Cybersecurity selloff follows Palo Alto change in go-to market strategy
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Cybersecurity selloff follows Palo Alto change in go-to market strategy

Shares of Palo Alto Networks (PANW) are under pressure after the company reported better-than-expected quarterly results but guided to slower year-over-year growth in total billings and revenue amid softer client spending and steep promotions. Rivals Zscaler (ZS) and Crowdstrike (CRWD) fell more than 10% each following the news.

RESULTS: On Wednesday after market close, Palo Alto Networks reported second quarter adjusted earnings per share of $1.46 and revenue of $2B, both better than the expected $1.30 and $1.97B. However, the company said it sees third quarter earnings per share between $1.24-$1.26 and revenue for the quarter between $1.95B-$1.98B, which were weaker than the expected $1.29 and $2.04B. Palo Alto further said it sees third quarter total billings in the range of $2.3B-$2.35B, representing year-over-year growth of between 2% and 4%.

For 2024, the cybersecurity company said it sees adjusted EPS of $5.45-$5.55, up from $5.40-$5.53, with consensus at $5.51. However, it lowered its full year 2024 revenue view to $7.95B-$8B from $8.15B-$8.20B, considerably less than the expected $8.19B. Palo Alto also said it sees 2024 total billings in the range of $10.1B-$10.2B, representing year-over-year growth of between 10% and 11%.

‘SIGNIFICANT’ GO-TO-MARKET CHANGE: Following the company’s earnings report, Loop Capital downgraded Palo Alto Networks to Hold from Buy with an unchanged price target of $300. The company reported “another lackluster quarter” amid softness in the U.S. federal government channel and dropped a “significant change” to its go-to-market strategy, the firm tells investors. Loop Capital says Palo Alto essentially introduced a heavy up-front discount program that provides credits to a customer switching out of a competitor’s product.

It appears the company plans to publicly roll out this practice at scale such that it will negatively impact its billings and revenue growth over the next 12-18 months, the firm notes. Loop believes other competitors will have no choice but to match Palo Alto’s move, which would likely dampen the positive effect Palo Alto is hoping for. While positive about the company’s long-term product strategy and current competitive position, the firm finds it prudent to “stay on the sideline at least during the initial phase of the new go-to-market motion.”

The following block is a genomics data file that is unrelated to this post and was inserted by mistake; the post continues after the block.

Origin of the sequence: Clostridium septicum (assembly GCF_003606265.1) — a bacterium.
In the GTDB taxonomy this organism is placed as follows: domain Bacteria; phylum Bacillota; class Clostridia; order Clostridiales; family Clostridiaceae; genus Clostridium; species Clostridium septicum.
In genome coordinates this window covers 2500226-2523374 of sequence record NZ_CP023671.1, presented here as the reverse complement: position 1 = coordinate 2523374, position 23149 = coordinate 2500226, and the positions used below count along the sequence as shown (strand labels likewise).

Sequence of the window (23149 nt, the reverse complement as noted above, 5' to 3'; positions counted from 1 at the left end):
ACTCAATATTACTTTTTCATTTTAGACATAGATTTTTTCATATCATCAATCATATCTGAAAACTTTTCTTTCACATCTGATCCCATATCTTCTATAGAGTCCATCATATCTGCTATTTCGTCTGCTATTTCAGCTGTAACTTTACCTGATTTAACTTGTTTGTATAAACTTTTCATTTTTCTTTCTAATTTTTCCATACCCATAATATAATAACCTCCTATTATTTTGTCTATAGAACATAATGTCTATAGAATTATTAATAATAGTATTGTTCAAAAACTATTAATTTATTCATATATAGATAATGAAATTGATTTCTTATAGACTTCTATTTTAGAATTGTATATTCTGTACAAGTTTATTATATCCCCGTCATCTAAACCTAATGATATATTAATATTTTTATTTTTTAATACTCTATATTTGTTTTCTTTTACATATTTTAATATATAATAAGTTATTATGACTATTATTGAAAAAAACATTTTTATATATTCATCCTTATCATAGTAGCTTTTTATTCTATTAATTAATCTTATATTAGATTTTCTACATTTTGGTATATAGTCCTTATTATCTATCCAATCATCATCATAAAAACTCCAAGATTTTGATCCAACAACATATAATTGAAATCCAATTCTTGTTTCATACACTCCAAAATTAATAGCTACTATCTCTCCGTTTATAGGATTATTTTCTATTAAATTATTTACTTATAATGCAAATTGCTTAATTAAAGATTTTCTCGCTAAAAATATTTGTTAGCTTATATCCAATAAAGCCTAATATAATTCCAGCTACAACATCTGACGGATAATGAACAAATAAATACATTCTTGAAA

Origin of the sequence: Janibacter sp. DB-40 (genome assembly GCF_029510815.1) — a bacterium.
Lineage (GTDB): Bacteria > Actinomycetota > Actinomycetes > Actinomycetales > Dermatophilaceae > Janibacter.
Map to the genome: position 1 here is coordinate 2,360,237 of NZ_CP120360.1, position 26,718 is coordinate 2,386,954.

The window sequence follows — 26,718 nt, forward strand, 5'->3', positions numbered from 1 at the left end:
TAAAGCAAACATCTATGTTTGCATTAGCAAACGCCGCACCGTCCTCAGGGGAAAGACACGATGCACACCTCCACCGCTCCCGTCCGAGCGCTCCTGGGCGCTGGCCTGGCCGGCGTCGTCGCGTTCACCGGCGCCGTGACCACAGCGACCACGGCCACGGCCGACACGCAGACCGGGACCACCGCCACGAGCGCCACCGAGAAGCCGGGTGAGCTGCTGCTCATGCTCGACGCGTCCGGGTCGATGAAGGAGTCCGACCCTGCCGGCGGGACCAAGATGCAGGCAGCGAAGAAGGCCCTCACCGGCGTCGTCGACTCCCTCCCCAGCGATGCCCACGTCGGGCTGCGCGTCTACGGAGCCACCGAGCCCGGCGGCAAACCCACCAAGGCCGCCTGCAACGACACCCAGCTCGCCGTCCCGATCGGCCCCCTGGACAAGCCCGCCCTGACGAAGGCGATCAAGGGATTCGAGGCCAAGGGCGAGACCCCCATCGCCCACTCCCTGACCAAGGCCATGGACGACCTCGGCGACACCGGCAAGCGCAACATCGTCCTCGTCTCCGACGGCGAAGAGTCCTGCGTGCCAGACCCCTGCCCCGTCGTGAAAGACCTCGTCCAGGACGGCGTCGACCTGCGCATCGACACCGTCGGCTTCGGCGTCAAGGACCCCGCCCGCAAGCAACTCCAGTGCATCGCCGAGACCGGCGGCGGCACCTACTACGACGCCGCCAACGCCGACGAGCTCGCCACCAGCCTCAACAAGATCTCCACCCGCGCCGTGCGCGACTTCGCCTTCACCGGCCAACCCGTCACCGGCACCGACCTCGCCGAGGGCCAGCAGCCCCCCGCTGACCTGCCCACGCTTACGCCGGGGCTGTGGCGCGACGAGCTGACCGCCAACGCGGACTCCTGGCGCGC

Piper Sandler also downgraded Palo Alto Networks to Neutral from Overweight with a price target of $300, down from $350. The company’s results for the third quarter in a row “are creating a large degree of investor consternation,” the firm tells investors in a post-earnings research note. Piper says Palo Alto is the largest platform player in the segment and, in hopes of accelerating that positioning, will take an aggressive approach in offering free product with the promise of longer-term, platform contracts. This should negatively impact the business for 12-18 months, eliminating $600M from billings estimates in the back half of this year, adds Piper. It believes this will have a negative impact on both growth rates and the stock’s multiple in the short to medium term.

Loop and Piper were not the only Wall Street firms to move to the sidelines on Palo Alto. Northland cut its rating on the name to Market Perform from Outperform with an unchanged price target of $275. April quarter billings guidance came in 1300 basis points below consensus, which embeds federal continues to underperform prior expectations and layers in the near-term negative impact of platformization, says the firm. Northland does not believe there is material risk of not realizing re-acceleration to 18%-plus growth rates due to activating platformization acceleration strategy, but is lowering its rating following the strong stock performance.

Rosenblatt also downgraded Palo Alto Networks to Neutral from Buy with a price target of $265, down from $290, following management’s reveal of a mid-quarter strategic adjustment resulting in lower-than-anticipated billings and revenue forecasts. The company, which cites customer spending fatigue and the growing prioritization of solutions with demonstrable ROI as driving factors behind its “course correction,” is strategically pivoting towards platformization, consolidation, and AI leadership, but this shift raises concerns about the potential for a slower path to achieving the company’s goals, the firm tells investors.

TARGET CUTS: Several Wall Street firms lowered their price targets on Palo Alto’s shares on Wednesday, including Barclays, Jefferies, Oppenheimer, TD Cowen, Mizuho, Baird, BTIG, Scotiabank, BMO Capital, Stifel, Morgan Stanley, KeyBanc, Wells Fargo, RBC Capital, Truist, BofA, Bernstein, and Wedbush.  The latter said that Tuesday night “will go down as a brutal night to forget for the bulls (and us)” as Palo Alto lowered guidance for full year 2024 with billings headwinds now abound as Nikesh and the team transition to the next phase of the growth story with the platform approach front and center.

PRICE ACTION: In Wednesday morning trading, shares of Palo Alto have dropped over 26% to $270.19. Also lower, Zscaler has slipped about 15% to $211.87, while Crowdstrike has slid about 10% to $291.30. Shares of Cyberark Software (CYBR) have also dropped more than 4% to $239.85. Other publicly traded companies in the cybersecurity space include Check Point (CHKP), F5 Networks (FFIV), Fortinet (FTNT), Okta (OKTA), Qualys (QLYS) and SentinelOne (S).

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